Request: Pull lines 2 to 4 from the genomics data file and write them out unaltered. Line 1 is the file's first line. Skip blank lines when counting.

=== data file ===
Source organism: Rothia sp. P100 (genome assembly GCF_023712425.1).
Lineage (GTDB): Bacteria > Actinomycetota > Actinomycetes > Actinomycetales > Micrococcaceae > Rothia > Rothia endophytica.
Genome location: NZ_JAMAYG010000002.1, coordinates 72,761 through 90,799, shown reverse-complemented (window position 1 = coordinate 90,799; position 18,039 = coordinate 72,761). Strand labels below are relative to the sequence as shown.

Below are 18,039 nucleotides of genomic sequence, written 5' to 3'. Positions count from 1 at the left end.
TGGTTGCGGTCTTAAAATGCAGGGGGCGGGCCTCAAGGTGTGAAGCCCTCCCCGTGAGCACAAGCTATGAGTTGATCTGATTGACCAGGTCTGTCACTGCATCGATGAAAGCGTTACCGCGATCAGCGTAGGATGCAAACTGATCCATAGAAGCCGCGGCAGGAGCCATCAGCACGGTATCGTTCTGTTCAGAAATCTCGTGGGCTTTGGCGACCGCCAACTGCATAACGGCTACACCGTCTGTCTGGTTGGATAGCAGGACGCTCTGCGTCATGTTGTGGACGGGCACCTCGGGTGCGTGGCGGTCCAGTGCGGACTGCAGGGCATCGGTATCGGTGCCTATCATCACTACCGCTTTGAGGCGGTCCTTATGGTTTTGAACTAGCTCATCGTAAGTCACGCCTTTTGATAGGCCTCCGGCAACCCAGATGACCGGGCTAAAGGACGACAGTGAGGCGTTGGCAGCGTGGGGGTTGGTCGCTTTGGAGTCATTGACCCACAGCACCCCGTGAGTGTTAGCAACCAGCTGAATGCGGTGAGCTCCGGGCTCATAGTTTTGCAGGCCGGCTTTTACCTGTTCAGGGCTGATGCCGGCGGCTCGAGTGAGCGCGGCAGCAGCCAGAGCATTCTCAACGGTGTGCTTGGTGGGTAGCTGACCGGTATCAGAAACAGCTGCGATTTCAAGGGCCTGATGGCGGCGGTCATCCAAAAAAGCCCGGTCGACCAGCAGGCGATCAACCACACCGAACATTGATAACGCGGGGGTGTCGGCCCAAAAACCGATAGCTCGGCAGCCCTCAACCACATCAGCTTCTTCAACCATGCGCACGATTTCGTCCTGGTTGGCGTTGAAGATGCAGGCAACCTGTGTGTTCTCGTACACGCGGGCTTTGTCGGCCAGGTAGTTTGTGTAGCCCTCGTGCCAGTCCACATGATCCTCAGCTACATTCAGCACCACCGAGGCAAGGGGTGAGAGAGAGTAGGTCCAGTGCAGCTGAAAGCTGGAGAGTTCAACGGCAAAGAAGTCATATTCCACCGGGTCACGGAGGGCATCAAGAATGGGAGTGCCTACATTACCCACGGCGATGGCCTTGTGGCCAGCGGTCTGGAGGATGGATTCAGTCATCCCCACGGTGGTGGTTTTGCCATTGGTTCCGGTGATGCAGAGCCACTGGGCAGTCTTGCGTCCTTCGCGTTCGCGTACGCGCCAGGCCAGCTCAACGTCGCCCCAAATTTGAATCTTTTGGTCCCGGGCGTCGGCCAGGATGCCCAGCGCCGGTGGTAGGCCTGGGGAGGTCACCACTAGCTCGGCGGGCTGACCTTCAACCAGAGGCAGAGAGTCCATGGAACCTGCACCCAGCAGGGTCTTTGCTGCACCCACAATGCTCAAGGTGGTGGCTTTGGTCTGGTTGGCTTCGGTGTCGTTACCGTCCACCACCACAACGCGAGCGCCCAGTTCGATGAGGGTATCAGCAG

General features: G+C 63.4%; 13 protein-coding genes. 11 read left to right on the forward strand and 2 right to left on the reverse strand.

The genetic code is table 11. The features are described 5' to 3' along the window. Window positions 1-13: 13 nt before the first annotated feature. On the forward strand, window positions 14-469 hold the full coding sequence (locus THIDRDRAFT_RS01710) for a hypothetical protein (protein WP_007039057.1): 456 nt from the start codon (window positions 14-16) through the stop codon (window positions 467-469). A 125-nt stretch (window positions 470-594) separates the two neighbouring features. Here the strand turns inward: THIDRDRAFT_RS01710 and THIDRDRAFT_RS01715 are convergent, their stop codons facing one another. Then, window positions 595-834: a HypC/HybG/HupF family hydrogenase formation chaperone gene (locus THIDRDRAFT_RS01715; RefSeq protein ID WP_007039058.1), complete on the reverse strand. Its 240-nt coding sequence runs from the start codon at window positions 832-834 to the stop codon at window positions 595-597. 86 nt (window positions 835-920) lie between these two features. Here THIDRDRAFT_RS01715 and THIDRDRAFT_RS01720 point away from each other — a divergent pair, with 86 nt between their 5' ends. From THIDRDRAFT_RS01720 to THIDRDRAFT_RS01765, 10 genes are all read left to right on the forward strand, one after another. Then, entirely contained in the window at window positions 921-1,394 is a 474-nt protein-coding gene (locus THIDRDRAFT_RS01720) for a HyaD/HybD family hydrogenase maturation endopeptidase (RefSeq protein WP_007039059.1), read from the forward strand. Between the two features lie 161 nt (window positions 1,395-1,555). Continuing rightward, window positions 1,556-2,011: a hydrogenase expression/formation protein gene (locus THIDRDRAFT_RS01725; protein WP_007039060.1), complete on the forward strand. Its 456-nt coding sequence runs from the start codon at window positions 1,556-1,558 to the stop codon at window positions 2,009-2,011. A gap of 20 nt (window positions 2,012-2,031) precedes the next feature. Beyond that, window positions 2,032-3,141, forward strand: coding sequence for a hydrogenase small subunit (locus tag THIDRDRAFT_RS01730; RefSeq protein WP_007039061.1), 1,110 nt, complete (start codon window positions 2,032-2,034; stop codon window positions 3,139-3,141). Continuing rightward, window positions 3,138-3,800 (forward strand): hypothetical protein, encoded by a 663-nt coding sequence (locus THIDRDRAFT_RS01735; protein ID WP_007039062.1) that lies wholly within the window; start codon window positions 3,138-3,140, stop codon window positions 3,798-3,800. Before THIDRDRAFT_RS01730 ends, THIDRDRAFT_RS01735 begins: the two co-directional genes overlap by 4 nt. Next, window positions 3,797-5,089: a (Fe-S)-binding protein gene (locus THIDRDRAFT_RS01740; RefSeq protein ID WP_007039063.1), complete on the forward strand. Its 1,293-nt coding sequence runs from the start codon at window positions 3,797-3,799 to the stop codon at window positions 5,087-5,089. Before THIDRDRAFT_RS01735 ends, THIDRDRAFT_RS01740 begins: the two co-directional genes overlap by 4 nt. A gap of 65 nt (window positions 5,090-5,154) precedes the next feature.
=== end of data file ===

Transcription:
Lineage (GTDB): Bacteria > Actinomycetota > Actinomycetes > Actinomycetales > Micrococcaceae > Rothia > Rothia endophytica.
Genome location: NZ_JAMAYG010000002.1, coordinates 72,761 through 90,799, shown reverse-complemented (window position 1 = coordinate 90,799; position 18,039 = coordinate 72,761). Strand labels below are relative to the sequence as shown.

Below are 18,039 nucleotides of genomic sequence, written 5' to 3'. Positions count from 1 at the left end.